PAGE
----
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Re: Re: Re: Idiomatic optimizations

by Juerd (Abbot)
on May 01, 2002 at 16:52 UTC ( #163301=note: print w/ replies, xml ) Need Help??


in reply to Re: Re: Idiomatic optimizations
in thread Idiomatic optimizations

On an otherwise unloaded P4 1.g GHz

For certain very specific meanings of the word "unloaded", I'm sure. "foo" is optimized to 'foo' at compile time, so neither of them can possibly be faster. As you can see, the generated bytecode is equivalent:

2;0 juerd@ouranos:~$ perl -MO=Concise -e'$foo = "foo"' 6 <@> leave[t1] vKP/REFC ->(end) 1 <0> enter ->2 2 <;> nextstate(main 1 -e:1) v ->3 5 <2> sassign vKS/2 ->6 3 <$> const(PV "foo") s ->4 - <1> ex-rv2sv sKRM*/1 ->5 4 <$> gvsv(*foo) s ->5 -e syntax OK 2;0 juerd@ouranos:~$ perl -MO=Concise -e'$foo = '\''bar'\' 6 <@> leave[t1] vKP/REFC ->(end) 1 <0> enter ->2 2 <;> nextstate(main 1 -e:1) v ->3 5 <2> sassign vKS/2 ->6 3 <$> const(PV "bar") s ->4 - <1> ex-rv2sv sKRM*/1 ->5 4 <$> gvsv(*foo) s ->5 -e syntax OK
Even "Hello, $name!" is optimized to 'Hello, ' . $name . '!'.

Note: I _do_ think people should use single quotes when not interpolating. It saves you a lot of hits on the backslash key, and avoids getting bitten by: "$You're kidding me" (eq. "$You::re kidding me"), "my@emailaddress.com" (intended: "my\@emailaddress.com").

- Yes, I reinvent wheels.
- Spam: Visit eurotraQ.


Comment on Re: Re: Re: Idiomatic optimizations
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Re: Re: Re: Re: Idiomatic optimizations
by belg4mit (Prior) on May 01, 2002 at 17:00 UTC
    >For certain very specific meanings of the word "unloaded"
    Yes of course, namely 0.0 (!) And we've already established that the bytecode is *supposedly* the same, afterall is it not true that Deparse is not guaranteed to reconstruct things exactly? So this adds nothing new. It does not help describe the erratic behavior.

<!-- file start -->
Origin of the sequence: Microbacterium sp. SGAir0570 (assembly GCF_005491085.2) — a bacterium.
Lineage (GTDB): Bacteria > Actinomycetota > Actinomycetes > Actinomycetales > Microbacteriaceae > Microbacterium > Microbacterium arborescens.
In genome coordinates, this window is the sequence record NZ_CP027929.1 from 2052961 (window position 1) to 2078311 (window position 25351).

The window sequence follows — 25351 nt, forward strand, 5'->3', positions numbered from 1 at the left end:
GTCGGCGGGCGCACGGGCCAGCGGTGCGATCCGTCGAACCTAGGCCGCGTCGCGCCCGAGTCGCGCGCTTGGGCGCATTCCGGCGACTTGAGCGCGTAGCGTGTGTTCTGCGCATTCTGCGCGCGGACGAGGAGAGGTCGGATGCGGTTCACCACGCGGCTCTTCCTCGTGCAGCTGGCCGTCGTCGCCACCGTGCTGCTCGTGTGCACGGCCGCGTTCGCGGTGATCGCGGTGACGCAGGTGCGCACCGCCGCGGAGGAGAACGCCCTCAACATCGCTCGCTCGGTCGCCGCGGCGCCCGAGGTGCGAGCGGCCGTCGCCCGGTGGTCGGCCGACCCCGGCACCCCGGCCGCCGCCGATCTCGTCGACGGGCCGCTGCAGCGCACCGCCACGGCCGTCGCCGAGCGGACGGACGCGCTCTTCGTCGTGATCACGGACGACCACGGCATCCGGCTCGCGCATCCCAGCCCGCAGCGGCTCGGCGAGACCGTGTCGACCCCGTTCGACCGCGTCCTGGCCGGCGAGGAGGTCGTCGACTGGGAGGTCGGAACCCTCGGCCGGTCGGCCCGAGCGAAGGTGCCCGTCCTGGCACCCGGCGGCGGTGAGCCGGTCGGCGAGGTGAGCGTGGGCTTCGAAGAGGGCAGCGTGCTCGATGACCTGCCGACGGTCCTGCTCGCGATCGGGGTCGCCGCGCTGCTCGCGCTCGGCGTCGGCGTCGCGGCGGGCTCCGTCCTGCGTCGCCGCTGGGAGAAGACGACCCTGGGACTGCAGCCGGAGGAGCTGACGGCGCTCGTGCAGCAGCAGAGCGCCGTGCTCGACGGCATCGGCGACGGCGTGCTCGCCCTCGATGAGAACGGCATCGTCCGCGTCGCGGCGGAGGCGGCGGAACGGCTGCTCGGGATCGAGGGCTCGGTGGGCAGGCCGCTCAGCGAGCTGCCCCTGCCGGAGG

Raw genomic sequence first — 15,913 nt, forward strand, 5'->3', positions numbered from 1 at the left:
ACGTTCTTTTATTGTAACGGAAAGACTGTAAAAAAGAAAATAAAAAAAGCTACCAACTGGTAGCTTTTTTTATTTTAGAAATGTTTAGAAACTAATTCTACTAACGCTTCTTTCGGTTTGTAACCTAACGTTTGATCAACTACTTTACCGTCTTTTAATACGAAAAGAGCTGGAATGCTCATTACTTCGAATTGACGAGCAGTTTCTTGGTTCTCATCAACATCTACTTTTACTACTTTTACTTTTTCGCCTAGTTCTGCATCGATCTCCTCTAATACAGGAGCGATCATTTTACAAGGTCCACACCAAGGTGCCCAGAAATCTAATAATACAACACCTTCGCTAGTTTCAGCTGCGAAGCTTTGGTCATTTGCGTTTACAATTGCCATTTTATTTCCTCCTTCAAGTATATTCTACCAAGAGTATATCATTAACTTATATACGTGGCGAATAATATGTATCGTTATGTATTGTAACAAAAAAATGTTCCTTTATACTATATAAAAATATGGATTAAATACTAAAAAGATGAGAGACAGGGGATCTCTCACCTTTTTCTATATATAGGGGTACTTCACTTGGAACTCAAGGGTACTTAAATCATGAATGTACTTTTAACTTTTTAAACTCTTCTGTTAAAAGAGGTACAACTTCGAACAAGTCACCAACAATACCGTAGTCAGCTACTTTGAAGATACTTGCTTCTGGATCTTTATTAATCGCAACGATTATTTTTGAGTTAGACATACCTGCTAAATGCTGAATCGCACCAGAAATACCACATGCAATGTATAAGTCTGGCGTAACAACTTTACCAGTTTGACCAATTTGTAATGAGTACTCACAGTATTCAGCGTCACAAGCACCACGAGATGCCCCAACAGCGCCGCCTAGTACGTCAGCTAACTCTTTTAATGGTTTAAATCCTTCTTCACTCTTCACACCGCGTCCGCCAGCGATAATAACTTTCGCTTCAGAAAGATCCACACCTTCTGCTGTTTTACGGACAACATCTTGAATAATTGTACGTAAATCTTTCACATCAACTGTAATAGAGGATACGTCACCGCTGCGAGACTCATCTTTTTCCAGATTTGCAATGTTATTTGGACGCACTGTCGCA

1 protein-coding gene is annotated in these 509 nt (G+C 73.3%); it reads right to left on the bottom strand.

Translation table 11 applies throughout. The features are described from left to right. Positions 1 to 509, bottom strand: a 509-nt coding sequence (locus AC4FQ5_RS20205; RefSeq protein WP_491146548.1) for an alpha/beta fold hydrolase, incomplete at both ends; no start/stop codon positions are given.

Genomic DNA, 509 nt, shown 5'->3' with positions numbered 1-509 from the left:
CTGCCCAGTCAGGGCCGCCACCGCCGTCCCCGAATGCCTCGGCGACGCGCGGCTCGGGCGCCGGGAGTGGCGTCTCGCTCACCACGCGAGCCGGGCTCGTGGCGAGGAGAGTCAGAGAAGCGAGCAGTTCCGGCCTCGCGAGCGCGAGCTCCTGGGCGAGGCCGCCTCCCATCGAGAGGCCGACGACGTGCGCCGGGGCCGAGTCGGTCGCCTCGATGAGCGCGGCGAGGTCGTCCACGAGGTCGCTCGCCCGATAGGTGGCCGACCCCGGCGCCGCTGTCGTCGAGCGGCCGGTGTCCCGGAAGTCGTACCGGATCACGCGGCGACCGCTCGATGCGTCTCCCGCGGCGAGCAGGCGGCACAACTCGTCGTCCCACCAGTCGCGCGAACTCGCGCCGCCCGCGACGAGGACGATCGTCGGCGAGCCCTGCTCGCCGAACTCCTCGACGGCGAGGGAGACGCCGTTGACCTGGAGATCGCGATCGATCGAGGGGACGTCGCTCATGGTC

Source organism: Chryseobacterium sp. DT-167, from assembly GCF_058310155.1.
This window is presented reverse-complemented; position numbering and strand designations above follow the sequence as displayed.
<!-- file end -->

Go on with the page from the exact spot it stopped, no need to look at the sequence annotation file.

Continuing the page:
--
    perl -pew "s/\b;([mnst])/'$1/g"

      afterall is it not true that Deparse is not guaranteed to reconstruct things exactly

      It is true that Deparse is not guaranteed to reconstruct things exactly. That's why I did use B::Concise, not B::Deparse. It prints the generated bytecode in a semi-readable way, it does not re-construct Perl code.

      The bytecode isn't "supposedly" the same, it IS the same. You could use B::Bytecode to get the raw bytecode (Can't paste because of its binary format), and you could use diff to check their being equivalent. Only compile-time can differ with single/double quotes, so had you benchmarked eval q/$foo = 'foo'/ versus eval q/$foo = "foo"/, you could have gotten some difference. Run-time can, as far as I can see with all the nice tools that let you dig into the generated bytecode, not be different for "foo" versus 'foo', unless when they're evaluated in different circumstances. A load of 0.00 does not mean your system is doing absolutely nothing, as the number is the _average_ number of instructions waiting in a _queue_. If your system is capable of handling simple instructions immediately, you can have a somewhat loaded system with a 0.00 "load average" number.

      This indeed does not give any information as to why you got these strange - and as far as I can test impossible - results, but as all my tests (and not only mine) on different systems tell me that "foo" versus 'foo' is a tie, I think you shouldn't trust your benchmark results. Have you been benchmarking using eval STRING, or anything else that makes difference on run-time?

      - Yes, I reinvent wheels.
      - Spam: Visit eurotraQ.
      

        The system was idle, trust me, nothing happening. And no, no evals on my part. I simply cut and paste the benchmarking code used by BlueLines HOWEVER, scrutinizing the Benchmark code reveals that *it* in fact string evals.

        --
        perl -pew "s/\b;([mnst])/'$1/g"

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